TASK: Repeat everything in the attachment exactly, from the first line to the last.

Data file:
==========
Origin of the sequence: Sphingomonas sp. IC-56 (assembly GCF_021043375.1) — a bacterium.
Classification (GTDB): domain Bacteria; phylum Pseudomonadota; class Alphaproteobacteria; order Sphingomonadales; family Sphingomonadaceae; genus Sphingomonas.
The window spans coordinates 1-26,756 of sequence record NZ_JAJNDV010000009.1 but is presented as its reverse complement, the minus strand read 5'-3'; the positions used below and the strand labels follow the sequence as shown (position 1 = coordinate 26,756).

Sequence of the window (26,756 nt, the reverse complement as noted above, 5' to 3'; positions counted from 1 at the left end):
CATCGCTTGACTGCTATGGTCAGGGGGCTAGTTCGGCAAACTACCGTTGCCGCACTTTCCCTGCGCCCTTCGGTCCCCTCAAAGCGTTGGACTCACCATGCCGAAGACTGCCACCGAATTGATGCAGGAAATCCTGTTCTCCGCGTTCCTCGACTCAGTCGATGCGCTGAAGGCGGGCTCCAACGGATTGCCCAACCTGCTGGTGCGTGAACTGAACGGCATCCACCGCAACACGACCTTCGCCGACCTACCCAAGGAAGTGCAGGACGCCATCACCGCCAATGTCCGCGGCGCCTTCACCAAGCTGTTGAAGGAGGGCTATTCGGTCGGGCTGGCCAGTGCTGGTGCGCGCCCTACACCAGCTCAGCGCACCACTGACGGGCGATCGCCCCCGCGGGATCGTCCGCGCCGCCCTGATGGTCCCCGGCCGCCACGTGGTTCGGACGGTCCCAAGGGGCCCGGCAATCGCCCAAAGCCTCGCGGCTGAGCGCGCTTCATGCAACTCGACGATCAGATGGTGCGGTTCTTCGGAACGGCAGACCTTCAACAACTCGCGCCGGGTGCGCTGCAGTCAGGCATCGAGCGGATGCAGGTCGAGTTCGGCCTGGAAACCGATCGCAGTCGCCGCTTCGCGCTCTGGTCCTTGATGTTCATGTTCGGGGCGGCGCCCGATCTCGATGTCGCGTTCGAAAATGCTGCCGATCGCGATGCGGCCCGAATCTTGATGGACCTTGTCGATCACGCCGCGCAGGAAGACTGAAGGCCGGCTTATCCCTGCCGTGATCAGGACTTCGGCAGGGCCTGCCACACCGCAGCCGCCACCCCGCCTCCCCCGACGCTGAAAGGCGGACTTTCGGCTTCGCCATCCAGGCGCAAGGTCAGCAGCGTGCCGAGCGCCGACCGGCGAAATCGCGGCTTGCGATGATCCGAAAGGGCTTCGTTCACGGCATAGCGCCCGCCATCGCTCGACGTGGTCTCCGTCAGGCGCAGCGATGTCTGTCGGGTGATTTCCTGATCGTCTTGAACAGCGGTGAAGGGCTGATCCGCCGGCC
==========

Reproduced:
Origin of the sequence: Sphingomonas sp. IC-56 (assembly GCF_021043375.1) — a bacterium.
Classification (GTDB): domain Bacteria; phylum Pseudomonadota; class Alphaproteobacteria; order Sphingomonadales; family Sphingomonadaceae; genus Sphingomonas.
The window spans coordinates 1-26,756 of sequence record NZ_JAJNDV010000009.1 but is presented as its reverse complement, the minus strand read 5'-3'; the positions used below and the strand labels follow the sequence as shown (position 1 = coordinate 26,756).

Sequence of the window (26,756 nt, the reverse complement as noted above, 5' to 3'; positions counted from 1 at the left end):
CATCGCTTGACTGCTATGGTCAGGGGGCTAGTTCGGCAAACTACCGTTGCCGCACTTTCCCTGCGCCCTTCGGTCCCCTCAAAGCGTTGGACTCACCATGCCGAAGACTGCCACCGAATTGATGCAGGAAATCCTGTTCTCCGCGTTCCTCGACTCAGTCGATGCGCTGAAGGCGGGCTCCAACGGATTGCCCAACCTGCTGGTGCGTGAACTGAACGGCATCCACCGCAACACGACCTTCGCCGACCTACCCAAGGAAGTGCAGGACGCCATCACCGCCAATGTCCGCGGCGCCTTCACCAAGCTGTTGAAGGAGGGCTATTCGGTCGGGCTGGCCAGTGCTGGTGCGCGCCCTACACCAGCTCAGCGCACCACTGACGGGCGATCGCCCCCGCGGGATCGTCCGCGCCGCCCTGATGGTCCCCGGCCGCCACGTGGTTCGGACGGTCCCAAGGGGCCCGGCAATCGCCCAAAGCCTCGCGGCTGAGCGCGCTTCATGCAACTCGACGATCAGATGGTGCGGTTCTTCGGAACGGCAGACCTTCAACAACTCGCGCCGGGTGCGCTGCAGTCAGGCATCGAGCGGATGCAGGTCGAGTTCGGCCTGGAAACCGATCGCAGTCGCCGCTTCGCGCTCTGGTCCTTGATGTTCATGTTCGGGGCGGCGCCCGATCTCGATGTCGCGTTCGAAAATGCTGCCGATCGCGATGCGGCCCGAATCTTGATGGACCTTGTCGATCACGCCGCGCAGGAAGACTGAAGGCCGGCTTATCCCTGCCGTGATCAGGACTTCGGCAGGGCCTGCCACACCGCAGCCGCCACCCCGCCTCCCCCGACGCTGAAAGGCGGACTTTCGGCTTCGCCATCCAGGCGCAAGGTCAGCAGCGTGCCGAGCGCCGACCGGCGAAATCGCGGCTTGCGATGATCCGAAAGGGCTTCGTTCACGGCATAGCGCCCGCCATCGCTCGACGTGGTCTCCGTCAGGCGCAGCGATGTCTGTCGGGTGATTTCCTGATCGTCTTGAACAGCGGTGAAGGGCTGATCCGCCGGCC